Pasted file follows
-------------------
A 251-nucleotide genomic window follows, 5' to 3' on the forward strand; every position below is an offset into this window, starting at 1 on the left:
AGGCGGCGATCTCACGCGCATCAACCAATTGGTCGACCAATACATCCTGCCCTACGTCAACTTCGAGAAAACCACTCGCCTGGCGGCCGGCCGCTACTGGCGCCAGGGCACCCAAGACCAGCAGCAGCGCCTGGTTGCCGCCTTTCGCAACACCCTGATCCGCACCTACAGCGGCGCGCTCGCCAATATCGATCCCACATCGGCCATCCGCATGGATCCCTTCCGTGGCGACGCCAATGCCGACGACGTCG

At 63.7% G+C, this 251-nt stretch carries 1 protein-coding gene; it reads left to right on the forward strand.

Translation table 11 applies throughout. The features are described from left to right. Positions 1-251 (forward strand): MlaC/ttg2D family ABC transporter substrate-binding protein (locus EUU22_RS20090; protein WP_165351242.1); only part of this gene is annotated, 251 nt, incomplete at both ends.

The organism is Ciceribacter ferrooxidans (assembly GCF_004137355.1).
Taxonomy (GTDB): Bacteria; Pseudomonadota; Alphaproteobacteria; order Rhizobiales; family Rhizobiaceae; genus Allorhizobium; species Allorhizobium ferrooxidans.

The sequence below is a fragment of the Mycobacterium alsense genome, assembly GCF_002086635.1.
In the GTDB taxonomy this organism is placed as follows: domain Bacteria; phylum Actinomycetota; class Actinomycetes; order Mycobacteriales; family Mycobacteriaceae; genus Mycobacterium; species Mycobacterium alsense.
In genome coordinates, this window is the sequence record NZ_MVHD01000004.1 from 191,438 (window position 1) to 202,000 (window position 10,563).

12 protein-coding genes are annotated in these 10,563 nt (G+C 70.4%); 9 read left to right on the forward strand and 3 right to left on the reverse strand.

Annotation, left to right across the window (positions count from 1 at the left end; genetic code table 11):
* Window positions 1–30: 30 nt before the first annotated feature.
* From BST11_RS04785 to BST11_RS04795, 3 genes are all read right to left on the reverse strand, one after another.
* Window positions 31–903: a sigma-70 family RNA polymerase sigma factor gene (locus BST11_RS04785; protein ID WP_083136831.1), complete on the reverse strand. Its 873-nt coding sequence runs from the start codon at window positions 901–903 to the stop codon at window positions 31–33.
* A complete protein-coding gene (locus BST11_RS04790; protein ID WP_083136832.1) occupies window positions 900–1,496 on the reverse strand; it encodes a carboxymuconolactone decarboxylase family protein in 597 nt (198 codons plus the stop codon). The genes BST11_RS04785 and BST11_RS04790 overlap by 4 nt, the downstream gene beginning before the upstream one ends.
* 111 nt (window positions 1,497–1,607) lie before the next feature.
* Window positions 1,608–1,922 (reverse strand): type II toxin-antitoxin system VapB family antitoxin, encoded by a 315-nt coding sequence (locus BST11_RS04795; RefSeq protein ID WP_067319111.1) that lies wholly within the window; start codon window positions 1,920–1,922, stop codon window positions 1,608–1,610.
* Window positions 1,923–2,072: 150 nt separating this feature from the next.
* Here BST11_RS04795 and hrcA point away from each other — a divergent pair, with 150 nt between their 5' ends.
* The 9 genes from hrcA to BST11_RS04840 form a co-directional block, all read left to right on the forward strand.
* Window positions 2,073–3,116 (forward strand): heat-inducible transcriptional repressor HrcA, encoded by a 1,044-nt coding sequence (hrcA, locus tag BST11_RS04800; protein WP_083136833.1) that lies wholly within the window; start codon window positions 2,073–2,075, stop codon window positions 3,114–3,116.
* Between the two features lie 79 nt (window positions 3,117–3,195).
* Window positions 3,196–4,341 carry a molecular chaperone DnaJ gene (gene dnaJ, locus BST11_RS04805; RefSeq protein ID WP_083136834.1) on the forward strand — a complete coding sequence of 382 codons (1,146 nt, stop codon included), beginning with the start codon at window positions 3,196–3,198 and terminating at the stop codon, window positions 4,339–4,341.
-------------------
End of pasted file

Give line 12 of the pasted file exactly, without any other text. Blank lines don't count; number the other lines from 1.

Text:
* Window positions 1–30: 30 nt before the first annotated feature.